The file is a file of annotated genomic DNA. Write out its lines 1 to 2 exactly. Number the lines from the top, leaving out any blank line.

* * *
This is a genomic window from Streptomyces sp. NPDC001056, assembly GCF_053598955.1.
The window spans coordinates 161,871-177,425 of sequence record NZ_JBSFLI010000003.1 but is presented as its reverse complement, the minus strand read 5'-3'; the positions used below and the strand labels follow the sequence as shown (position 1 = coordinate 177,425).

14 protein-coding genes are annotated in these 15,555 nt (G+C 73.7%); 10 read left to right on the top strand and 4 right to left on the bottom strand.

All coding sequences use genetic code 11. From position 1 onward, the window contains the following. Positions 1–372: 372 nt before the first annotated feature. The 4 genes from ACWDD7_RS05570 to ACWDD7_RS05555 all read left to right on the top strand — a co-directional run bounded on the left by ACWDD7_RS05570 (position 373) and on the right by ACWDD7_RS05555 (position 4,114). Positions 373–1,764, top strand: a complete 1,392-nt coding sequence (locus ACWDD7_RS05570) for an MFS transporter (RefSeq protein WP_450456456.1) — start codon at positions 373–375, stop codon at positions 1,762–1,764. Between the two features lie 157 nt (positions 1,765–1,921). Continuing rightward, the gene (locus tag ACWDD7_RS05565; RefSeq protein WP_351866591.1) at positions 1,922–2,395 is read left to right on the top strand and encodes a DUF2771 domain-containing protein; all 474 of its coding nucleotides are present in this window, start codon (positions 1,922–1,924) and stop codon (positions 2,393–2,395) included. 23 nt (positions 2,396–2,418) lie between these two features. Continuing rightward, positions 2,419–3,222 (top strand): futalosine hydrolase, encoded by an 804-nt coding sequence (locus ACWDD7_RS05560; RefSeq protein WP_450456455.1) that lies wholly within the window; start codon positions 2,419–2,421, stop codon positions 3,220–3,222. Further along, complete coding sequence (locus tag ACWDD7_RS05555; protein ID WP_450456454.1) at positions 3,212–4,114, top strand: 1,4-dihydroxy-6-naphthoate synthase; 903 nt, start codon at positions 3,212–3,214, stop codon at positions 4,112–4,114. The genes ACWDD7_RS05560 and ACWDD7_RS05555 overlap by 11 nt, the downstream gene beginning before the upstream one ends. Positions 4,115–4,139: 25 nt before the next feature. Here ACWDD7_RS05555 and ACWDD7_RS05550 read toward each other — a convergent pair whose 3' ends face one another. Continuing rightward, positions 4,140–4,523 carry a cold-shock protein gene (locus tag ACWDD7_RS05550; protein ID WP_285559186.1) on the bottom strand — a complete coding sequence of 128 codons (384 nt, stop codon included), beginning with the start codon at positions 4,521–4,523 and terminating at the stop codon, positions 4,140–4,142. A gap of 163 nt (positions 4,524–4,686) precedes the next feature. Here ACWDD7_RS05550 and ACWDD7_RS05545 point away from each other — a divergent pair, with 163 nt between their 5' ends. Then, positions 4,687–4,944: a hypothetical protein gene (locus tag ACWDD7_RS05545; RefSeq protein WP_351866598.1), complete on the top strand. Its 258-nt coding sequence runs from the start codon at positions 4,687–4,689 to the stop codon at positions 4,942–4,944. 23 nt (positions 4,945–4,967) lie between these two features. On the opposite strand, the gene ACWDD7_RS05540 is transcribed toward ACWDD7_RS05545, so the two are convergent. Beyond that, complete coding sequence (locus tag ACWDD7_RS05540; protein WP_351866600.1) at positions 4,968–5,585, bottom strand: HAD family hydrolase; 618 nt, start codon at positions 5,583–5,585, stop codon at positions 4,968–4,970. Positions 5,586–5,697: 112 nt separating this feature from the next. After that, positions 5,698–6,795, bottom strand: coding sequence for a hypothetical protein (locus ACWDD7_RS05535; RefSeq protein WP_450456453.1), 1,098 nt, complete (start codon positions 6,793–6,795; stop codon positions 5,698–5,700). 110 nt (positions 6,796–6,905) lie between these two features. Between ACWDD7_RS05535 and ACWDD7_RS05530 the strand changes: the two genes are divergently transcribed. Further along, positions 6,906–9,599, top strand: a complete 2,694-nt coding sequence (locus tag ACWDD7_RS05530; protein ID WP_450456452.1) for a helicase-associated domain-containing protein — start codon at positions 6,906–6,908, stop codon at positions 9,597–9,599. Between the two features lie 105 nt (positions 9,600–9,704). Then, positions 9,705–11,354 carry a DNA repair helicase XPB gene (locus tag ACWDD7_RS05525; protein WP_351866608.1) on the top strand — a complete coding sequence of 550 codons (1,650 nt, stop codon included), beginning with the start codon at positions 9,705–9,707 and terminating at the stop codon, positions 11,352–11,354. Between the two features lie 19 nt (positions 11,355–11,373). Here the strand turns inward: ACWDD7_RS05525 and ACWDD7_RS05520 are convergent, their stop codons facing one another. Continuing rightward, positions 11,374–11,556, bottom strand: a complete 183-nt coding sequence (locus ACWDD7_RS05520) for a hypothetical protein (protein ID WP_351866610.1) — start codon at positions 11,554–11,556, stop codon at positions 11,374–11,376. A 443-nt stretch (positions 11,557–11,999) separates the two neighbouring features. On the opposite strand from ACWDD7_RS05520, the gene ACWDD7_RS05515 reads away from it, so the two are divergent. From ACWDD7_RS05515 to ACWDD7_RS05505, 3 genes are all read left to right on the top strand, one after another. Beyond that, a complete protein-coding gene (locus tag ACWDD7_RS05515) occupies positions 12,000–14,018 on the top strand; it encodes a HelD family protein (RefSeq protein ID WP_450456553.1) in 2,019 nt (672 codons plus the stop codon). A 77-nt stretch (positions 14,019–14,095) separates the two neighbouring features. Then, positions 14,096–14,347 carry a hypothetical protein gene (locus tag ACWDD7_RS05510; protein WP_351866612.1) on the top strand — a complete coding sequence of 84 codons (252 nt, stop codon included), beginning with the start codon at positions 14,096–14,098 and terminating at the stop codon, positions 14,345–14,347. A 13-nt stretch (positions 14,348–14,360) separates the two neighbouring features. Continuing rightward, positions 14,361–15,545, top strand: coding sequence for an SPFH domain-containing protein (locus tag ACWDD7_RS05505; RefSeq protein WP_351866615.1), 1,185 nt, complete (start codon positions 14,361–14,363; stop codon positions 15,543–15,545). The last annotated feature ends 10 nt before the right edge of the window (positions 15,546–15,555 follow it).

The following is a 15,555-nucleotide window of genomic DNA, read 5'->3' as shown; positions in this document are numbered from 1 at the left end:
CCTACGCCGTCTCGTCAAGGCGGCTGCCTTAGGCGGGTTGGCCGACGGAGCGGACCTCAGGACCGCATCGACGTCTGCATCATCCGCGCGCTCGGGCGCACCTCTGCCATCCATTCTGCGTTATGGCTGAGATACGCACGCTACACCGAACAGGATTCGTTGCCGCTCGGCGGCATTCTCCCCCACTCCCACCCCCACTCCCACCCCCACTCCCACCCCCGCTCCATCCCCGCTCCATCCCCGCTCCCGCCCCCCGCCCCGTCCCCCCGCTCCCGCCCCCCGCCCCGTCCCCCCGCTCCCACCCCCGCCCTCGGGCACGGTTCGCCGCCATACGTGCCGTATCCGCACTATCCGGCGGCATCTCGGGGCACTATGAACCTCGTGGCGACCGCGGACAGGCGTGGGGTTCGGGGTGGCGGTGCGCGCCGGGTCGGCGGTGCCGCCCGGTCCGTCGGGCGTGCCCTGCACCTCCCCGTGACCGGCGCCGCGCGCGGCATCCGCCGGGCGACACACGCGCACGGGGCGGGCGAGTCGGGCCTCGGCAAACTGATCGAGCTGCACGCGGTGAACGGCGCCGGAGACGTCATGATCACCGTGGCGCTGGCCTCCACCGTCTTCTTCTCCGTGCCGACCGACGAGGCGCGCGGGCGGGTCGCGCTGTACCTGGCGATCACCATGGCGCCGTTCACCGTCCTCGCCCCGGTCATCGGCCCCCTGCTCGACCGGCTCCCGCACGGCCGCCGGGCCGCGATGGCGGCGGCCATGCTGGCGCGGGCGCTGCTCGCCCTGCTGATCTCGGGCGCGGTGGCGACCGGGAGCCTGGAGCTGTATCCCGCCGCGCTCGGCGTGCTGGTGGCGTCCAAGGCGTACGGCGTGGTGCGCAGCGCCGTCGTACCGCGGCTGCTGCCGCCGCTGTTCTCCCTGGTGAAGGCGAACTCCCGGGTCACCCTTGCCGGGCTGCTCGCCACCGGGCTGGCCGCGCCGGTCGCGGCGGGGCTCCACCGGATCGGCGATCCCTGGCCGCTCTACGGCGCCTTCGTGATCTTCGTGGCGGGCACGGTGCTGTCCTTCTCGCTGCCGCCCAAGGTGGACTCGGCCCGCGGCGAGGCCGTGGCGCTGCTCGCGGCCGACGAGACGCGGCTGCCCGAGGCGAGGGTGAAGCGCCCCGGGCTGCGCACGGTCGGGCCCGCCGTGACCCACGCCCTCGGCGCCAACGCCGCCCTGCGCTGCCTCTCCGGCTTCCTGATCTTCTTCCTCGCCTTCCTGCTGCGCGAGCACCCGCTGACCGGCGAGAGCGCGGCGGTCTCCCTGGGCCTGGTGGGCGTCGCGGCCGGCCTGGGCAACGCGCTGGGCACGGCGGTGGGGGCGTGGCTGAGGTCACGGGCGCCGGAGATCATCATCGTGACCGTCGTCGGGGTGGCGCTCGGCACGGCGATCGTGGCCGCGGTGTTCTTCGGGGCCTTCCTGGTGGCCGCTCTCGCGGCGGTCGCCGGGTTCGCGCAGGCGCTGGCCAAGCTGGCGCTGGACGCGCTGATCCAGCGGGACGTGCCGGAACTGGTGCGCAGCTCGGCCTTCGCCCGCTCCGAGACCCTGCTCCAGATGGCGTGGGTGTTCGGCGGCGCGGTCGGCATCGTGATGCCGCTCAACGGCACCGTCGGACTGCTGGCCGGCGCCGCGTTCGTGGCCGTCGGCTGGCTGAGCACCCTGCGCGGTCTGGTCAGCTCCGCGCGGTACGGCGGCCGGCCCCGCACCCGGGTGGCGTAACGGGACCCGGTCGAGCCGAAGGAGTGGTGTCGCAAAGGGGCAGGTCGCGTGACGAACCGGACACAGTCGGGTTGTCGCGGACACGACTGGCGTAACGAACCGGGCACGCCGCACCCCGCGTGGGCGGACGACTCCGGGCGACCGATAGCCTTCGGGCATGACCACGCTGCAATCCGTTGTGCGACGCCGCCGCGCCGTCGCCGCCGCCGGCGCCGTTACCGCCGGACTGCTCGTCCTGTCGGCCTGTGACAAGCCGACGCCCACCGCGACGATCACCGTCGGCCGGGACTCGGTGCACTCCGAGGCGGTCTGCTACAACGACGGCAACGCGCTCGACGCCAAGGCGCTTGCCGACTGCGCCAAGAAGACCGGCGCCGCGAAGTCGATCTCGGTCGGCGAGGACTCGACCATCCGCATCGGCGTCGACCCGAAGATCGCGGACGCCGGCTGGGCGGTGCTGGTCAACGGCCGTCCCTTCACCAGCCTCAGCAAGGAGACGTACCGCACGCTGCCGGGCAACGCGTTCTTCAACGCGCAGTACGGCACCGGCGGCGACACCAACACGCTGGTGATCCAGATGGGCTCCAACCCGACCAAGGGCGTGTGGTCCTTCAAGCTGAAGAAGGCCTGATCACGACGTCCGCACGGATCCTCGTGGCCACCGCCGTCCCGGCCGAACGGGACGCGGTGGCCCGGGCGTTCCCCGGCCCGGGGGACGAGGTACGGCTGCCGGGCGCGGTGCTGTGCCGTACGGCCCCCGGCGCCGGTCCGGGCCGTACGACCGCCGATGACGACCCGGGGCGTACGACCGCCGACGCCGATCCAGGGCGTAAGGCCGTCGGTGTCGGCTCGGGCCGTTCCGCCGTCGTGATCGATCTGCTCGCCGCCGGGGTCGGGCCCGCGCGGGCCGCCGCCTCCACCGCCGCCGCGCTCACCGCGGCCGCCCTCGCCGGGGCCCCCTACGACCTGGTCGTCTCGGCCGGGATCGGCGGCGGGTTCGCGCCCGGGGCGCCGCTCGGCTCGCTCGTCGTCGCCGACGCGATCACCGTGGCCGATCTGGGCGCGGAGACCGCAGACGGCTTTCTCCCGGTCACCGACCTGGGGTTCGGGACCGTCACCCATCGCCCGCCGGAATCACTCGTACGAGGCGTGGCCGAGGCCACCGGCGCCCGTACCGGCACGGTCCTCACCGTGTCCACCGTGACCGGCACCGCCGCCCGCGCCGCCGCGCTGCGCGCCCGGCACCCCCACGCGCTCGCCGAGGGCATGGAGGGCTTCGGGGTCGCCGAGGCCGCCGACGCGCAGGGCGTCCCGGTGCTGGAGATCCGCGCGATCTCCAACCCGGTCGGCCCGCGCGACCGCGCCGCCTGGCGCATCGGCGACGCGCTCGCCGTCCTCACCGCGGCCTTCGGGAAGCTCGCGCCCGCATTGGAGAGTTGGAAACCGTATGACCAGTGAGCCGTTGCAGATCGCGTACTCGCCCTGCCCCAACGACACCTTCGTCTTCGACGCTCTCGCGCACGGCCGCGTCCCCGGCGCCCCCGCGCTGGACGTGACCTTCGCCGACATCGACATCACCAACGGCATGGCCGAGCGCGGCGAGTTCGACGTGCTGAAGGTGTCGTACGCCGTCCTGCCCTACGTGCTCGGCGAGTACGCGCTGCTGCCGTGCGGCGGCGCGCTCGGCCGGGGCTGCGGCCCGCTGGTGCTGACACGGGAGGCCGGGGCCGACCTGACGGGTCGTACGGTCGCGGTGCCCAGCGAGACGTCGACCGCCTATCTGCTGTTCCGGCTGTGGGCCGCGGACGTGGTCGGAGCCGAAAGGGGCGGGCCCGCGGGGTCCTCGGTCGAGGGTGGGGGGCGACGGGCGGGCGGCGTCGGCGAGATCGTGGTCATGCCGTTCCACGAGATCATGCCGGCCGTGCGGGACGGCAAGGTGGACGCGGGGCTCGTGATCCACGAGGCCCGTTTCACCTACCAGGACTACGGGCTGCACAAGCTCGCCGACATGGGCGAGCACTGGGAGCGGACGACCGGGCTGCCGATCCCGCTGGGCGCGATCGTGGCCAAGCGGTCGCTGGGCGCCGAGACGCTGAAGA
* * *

This is a genomic window from Streptomyces sp. NPDC001056, assembly GCF_053598955.1.
The window spans coordinates 161,871-177,425 of sequence record NZ_JBSFLI010000003.1 but is presented as its reverse complement, the minus strand read 5'-3'; the positions used below and the strand labels follow the sequence as shown (position 1 = coordinate 177,425).